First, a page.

25 years of softball growth
Warroad was a perfect 11-0 this spring when the fastpitch softball team reached double figures in runs. There was a time when that situation wasn't a guaranteed win.
Twenty-five years ago, when fastpitch was in its infancy with most high schools in northwest Minnesota, Warroad lost three of the 10 games in which it scored 10 or more runs.
"In games back then, it was typical for teams to have five to seven errors in a game and 8-10 walks allowed,'' Warroad coach Terry Sadler said. "Giving up that many baserunners led to a lot of runs in games.''
Thief River Falls was the only area school with an established fastpitch softball program when, in the spring of 1993, Warroad, Lake of the Woods, Roseau, Marshall County Central, Crookston, Badger-Greenbush-Middle River and Kittson County Central started teams.
They played as independents for a year, then in 1994 joined the Minnesota State High School League as sanctioned programs. Several other area schools have added programs since.
A lot has changed as the sport has evolved and skill levels have improved.
"Back then, we were so inexperienced with the game,'' said Sadler, who has been Warroad's coach for its entire 25-year existence. "We didn't have a lot of knowledgeable coaches. Nobody had veteran players. There was a lot of teaching—how to pitch, how to hit.
"A lot of times, the scoreboard looked like a football scoreboard. Scores in the upper teens and 20s were common. And you get players on base and you just ran and ran and ran. Pitchers had to be able to throw in spots where catchers could make good throws. That was a challenge.''
Probably the most noticeable changes have been pitching and defense. Double-figure scoring games still aren't unusual. But they're not the norm.
Kent Christian, the B-G-MR coach since 1996, remembers a shootout won by the Gators 28-26. Mike Marek, who coached Sacred Heart in its inaugural season in 1997 through 2016, remembers scoring 42 runs in a game.
"You look at those early scores, it was ugly,'' Marek said. "Scores in the teens and 20s, nobody batted an eye. Now, if somebody scores 20 in a game, it's like, wow.''
Said Christian: "In those early years, you'd go 2-3 hours for games. Now you're looking at 1 1/2-hour games. Pitchers are throwing strikes. The fielding is much better. Our goal is to have two or fewer errors in a game. When I started, if we had only eight errors, it was like, nice game.''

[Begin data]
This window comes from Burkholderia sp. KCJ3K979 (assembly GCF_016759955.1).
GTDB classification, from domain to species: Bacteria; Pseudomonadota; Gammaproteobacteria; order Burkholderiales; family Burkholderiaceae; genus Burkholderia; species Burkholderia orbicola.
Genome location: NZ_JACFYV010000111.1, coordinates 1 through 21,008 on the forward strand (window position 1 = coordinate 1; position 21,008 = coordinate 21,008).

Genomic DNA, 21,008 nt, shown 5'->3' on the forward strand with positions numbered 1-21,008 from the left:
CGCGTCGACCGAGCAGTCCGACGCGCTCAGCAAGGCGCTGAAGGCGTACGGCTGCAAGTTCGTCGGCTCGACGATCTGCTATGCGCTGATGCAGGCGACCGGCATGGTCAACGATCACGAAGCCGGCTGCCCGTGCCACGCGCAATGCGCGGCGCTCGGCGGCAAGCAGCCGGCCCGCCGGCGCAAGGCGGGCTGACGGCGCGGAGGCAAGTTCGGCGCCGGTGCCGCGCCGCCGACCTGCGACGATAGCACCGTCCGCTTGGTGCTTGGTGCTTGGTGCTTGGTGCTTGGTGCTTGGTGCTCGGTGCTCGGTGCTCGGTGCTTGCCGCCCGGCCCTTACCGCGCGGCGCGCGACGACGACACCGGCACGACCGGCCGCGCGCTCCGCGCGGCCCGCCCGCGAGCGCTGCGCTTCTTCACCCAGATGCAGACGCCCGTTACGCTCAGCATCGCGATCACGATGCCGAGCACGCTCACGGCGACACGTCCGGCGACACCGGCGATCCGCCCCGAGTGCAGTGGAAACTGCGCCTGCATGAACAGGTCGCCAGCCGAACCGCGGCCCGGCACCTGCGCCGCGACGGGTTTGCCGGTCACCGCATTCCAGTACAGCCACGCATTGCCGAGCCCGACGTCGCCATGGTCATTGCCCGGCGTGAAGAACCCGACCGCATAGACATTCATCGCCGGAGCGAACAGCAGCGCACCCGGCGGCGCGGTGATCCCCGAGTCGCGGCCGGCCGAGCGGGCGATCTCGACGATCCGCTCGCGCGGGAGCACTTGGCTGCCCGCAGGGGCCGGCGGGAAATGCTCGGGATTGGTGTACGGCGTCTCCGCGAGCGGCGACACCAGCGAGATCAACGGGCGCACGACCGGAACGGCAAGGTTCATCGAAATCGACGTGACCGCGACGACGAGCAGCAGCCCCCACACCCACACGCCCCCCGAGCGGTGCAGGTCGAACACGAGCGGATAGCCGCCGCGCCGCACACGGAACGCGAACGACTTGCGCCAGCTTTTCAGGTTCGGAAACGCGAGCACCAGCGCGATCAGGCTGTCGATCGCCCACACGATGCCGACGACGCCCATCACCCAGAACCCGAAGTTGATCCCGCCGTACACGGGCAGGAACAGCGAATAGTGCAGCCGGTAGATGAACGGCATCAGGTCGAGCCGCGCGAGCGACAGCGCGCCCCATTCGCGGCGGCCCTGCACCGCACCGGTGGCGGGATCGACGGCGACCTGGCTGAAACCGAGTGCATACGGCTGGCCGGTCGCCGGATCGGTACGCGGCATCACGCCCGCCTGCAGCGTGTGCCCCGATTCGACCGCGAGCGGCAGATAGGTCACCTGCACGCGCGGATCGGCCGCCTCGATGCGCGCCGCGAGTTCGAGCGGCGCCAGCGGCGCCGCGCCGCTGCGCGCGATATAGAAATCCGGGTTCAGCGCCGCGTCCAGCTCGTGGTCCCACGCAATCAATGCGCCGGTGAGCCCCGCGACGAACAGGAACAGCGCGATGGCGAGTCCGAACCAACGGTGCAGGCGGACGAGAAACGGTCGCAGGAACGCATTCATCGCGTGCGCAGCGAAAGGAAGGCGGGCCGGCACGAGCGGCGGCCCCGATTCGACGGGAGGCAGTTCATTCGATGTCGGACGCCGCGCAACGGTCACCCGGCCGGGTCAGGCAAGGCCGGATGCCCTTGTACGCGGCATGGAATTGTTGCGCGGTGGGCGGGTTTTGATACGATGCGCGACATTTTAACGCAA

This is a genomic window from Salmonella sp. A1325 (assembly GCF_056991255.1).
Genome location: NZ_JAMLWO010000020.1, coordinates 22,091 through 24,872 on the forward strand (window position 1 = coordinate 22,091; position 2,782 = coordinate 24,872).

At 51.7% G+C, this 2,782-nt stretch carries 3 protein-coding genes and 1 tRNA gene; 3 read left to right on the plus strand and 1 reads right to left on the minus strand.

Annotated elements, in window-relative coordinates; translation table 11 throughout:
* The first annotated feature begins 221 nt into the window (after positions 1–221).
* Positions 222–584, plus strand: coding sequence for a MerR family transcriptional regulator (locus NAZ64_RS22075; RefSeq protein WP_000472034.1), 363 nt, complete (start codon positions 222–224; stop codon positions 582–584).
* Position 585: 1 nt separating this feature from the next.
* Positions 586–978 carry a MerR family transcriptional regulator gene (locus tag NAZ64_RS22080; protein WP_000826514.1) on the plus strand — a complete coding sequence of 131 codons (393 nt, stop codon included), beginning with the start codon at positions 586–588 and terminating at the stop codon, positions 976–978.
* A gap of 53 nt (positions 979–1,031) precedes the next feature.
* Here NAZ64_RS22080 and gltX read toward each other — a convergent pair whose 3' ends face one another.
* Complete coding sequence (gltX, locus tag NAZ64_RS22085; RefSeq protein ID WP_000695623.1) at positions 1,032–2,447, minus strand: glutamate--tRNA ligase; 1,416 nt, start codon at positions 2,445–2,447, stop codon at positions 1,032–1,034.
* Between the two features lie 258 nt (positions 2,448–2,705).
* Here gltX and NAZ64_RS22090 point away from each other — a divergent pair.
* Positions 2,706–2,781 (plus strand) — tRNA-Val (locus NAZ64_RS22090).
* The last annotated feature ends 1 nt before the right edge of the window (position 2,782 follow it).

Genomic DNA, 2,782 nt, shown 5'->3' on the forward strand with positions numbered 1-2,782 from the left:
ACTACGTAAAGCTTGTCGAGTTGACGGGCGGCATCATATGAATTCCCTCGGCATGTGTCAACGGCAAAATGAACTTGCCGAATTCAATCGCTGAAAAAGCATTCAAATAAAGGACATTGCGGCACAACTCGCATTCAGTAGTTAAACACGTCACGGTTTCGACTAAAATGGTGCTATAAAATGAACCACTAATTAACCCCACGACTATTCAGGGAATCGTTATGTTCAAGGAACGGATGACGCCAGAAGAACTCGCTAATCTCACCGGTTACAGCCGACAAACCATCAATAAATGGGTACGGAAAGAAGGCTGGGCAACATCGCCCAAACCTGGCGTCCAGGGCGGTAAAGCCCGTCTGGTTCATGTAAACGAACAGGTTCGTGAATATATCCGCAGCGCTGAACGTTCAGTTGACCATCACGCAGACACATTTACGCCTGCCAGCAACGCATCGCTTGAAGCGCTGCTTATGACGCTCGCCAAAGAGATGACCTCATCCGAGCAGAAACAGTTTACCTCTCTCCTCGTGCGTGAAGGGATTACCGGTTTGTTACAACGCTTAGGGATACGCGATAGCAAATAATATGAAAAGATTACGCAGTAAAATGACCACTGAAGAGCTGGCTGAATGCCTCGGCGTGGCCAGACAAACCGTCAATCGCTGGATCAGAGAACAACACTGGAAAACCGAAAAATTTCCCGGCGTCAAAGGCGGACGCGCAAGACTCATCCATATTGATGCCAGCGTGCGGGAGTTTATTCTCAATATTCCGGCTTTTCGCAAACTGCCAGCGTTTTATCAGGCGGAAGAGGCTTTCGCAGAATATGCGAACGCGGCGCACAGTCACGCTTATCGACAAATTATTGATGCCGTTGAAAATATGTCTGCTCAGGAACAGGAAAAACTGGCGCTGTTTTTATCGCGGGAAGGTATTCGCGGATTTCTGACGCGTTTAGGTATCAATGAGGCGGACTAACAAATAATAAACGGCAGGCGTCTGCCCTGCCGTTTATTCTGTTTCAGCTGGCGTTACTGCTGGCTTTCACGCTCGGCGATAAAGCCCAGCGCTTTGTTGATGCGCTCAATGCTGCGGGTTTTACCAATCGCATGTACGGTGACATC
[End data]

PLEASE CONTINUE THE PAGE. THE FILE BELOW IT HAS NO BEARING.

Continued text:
Hurlers always could throw hard, Marek said. They're throwing harder now and more accurately. "And it used to be all fastballs. Now the good pitchers are throwing everything—fastball, change-up, curve, riser or drop ball.''
Changes have also come because of equipment. Bats have become livelier. That's led to more protection for fielders. Pitchers, infielders, sometimes even outfielders, wear protective masks, whereas in the early days of softball rarely did anybody but a catcher don a mask.
Playing conditions also have improved.
"We used to play on some cow pastures,'' Christian said. "There were no fences. If the ball was hit into the gap, the baserunners could go forever. There was one place where we had to do a quadruple relay to get the ball back to to the pitcher. Now we play on fields with nice fences.''
Shorter fences, along with livelier bats, also have brought the home run more into play, Christian said.
Fastpitch also has improved, coaches say, because athletes are spending more time at the game. There are summer camps, tournaments and leagues now available.
"All of it has grown so much,'' Sadler said. "Kids are playing at a younger age. They understand the game better. The pitching is miles ahead of where it was when we started. Defenses are better.
"The days of girls showing up with their dad's or older brother's hand-me-down old glove are gone. Now the girls have their own new gloves and they wear them out from usage.''